Shubert Theatre

225 West 44th Street, New York, NY 10019

Directions & Box Office

  • Directions: By Subway, take the A/C/E to 42nd Street, walk north on Eight Avenue and then turn right onto 44th Street. Or take the 1/2/3 to 42nd Street, walk north on Seventh Avenue and then make a left onto 44th Street.
  • Entrance: 44th Street, between 7th and 8th Ave. The Shubert Theatre is located on the north side of 44th Street, between Seventh Avenue and Eighth Avenue.
  • Box Office Hours:
    Monday - Saturday:
    10am - 8pm
    Sunday:
    Noon - 6pm

Best Seats In The House

  • Seats: 1468

The rear mezzanine and the extreme right and left sides of the front orchestra have a partial view. The rear orchestra offers a good view, but if you are in the very back rows you may occasionally need to duck down a bit to see above the overhang. The best seats are in the front mezzanine and center orchestra. Be aware that the balcony is on a steep incline, and is not recommended for those with a fear of heights.

Shubert Theatre Seating Chart

Shubert Theatre Seating Chart

Parking for Shubert Theatre

The closest parking garages for Shubert Theatre are located at:

Champion Parking On West 45
251 West 45th Street
New York, NY 10036
212-819-1866
Icon Parking Systems
1515 Broadway
New York, NY 10036
212-869-3543

The closest parking is not always the best as it often takes longer to park and retrieve your vehicle as fellow theatre goers have the same idea. A better choice of parking may be the second choice or further away by a couple of Avenues.

Additional Notes

Landlord: Shubert Organization

Official Ticketer: Telecharge

Notes: The Shubert's own many Broadway theaters, but this is the only one that bears the name.

Elevator: No

Escalator: No

Now Playing To Kill a Mockingbird

  • Opened: December 13, 2018
  • Show Closes: Open ended
Based on Harper Lee's novel, the TKAM story focuses on a young girl and her lawyer father who is appointed to defend a black man during the Great Depression. …more Get Discounted Tickets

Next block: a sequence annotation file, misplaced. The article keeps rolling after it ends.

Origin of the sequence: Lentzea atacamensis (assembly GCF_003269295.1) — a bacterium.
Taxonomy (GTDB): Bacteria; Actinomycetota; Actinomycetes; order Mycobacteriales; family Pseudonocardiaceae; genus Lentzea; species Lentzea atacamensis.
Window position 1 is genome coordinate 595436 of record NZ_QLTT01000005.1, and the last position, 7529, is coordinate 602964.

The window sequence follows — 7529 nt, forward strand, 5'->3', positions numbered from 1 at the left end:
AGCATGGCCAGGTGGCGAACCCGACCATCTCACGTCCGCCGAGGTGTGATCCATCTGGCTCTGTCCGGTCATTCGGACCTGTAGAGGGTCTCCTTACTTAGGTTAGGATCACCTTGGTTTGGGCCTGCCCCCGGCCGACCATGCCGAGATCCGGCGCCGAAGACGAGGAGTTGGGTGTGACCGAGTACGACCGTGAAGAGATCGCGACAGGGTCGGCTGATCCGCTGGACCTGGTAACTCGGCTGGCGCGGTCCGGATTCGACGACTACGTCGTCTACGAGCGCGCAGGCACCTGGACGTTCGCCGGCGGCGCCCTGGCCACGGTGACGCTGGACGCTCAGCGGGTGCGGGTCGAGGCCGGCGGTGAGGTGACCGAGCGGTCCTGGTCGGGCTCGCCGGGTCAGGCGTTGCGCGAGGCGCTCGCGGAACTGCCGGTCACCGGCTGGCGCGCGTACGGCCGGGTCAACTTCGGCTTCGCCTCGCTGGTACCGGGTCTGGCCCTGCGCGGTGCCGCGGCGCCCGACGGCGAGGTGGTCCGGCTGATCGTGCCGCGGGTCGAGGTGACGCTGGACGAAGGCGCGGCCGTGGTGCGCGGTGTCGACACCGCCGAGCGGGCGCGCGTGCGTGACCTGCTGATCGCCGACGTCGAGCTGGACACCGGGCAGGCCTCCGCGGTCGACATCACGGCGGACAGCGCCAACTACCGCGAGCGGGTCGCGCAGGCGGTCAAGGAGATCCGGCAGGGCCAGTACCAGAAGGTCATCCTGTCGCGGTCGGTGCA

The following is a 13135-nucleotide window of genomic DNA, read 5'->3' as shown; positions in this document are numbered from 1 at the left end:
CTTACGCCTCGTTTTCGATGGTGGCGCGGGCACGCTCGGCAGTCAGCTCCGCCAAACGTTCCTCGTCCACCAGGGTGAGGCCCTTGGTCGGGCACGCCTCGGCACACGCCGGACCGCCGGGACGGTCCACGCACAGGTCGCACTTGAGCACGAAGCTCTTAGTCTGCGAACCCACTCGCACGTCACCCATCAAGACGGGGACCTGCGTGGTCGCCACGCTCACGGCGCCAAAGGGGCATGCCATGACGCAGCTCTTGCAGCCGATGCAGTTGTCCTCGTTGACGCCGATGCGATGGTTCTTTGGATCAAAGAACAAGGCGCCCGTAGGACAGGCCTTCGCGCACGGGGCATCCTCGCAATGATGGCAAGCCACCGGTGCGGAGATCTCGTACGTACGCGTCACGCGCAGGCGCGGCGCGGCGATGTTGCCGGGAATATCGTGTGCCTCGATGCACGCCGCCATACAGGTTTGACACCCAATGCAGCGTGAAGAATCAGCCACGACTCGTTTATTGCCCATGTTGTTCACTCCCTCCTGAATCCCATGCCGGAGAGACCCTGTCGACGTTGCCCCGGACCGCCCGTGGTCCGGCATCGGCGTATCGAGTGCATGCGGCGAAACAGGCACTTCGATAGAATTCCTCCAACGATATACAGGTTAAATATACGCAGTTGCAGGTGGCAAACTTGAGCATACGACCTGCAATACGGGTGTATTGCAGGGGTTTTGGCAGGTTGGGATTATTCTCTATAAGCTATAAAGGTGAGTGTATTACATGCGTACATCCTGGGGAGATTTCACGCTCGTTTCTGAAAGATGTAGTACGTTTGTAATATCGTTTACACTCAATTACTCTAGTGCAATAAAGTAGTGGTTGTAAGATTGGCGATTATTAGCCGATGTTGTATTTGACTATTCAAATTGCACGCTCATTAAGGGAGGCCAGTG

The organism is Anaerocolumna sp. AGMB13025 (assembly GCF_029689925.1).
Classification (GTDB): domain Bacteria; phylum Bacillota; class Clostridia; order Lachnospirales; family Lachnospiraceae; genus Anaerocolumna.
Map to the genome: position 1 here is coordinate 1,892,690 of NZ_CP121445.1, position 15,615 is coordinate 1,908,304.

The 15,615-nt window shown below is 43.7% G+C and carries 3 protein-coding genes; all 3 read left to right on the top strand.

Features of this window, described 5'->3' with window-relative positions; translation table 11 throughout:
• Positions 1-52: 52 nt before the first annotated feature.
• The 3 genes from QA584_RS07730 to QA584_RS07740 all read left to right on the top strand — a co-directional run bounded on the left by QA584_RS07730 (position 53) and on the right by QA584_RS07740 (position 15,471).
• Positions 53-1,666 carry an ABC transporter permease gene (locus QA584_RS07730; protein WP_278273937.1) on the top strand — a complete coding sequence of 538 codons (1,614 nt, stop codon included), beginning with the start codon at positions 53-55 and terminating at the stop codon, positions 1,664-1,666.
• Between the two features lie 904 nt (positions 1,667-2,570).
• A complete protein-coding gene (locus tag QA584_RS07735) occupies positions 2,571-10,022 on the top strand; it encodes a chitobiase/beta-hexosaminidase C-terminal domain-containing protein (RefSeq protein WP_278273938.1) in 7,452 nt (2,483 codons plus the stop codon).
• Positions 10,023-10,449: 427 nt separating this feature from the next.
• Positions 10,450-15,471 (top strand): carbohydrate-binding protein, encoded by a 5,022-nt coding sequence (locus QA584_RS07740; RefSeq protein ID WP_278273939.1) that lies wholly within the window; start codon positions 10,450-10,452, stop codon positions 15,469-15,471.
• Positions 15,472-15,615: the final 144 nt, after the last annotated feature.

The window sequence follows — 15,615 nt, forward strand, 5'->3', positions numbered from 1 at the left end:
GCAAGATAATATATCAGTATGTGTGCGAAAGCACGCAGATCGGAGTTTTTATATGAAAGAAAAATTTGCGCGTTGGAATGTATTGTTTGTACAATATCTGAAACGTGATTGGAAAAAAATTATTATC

Previous Shows

Hello Dolly!

  • Opened: April 20, 2017
  • Show Closed: August 25, 2018
When Hello, Dolly! premiered on Broadway in 1964, it set the record for the longest running Broadway musical at that time, running for a total of 2,844 performances. The show …more

Matilda

  • Opened: April 11, 2013
  • Show Closed: January 1, 2017
Matilda is a story of a precocious 5 year-old girl who is under appreciated by her parents, who regret that she is not a boy and make sure that she …more

Spamalot

  • Opened: March 17, 2005
  • Show Closed: January 11, 2009
Monty Python's Spamalot tells the tale of King Arthur and his Knights of the Round Table, and features show girls, cows, killer rabbits and French people. …more

Shubert Theatre History

The Sam S. Shubert Theatre is one of the great Broadway landmarks. It holds a prime location on 44th Street, and the old-fashioned lit-up marquee above the corner entrance makes it unmissable. Opened in 1913, the theater was named for the man who began the Shubert empire by his brothers Lee and J.J. The notorious Shubert brothers went on to erect performance spaces all over New York City and across the country -- currently, The Shubert Organization owns and/or operates 16 theaters on Broadway alone. The Sam S. Shubert Theatre was for 15 years the home of A Chorus Line, which transferred there from the Public Theater in 1975 and in 1990 became the longest-running Broadway musical of all time (until Cats beat its record). For several years, the smash hit revival of Chicago was synonymous with the Shubert, before the show transferred to the Ambassador in 2003. As well-known as the Shubert Theatre is Shubert Alley, which runs alongside it and the Booth Theatre, providing a convenient route to 45th Street.

Shubert Theatre Design

The Shubert Theatre was designed in the Venetian Renaissance style and the interior, which underwent restoration in 1996, features several murals by J. Mortimer Lichtenauer. The lobby is long but narrow, so before the show and during intermission the audience tends to spill out into the perfectly accommodating Shubert Alley. There they can peruse the Broadway show posters that decorate the alley and read the plaque which, put there on the occasion of the Sam S. Shubert Theatre's 50th anniversary, reads: "Dedicated to all those who glorify the theatre and use this short thoroughfare."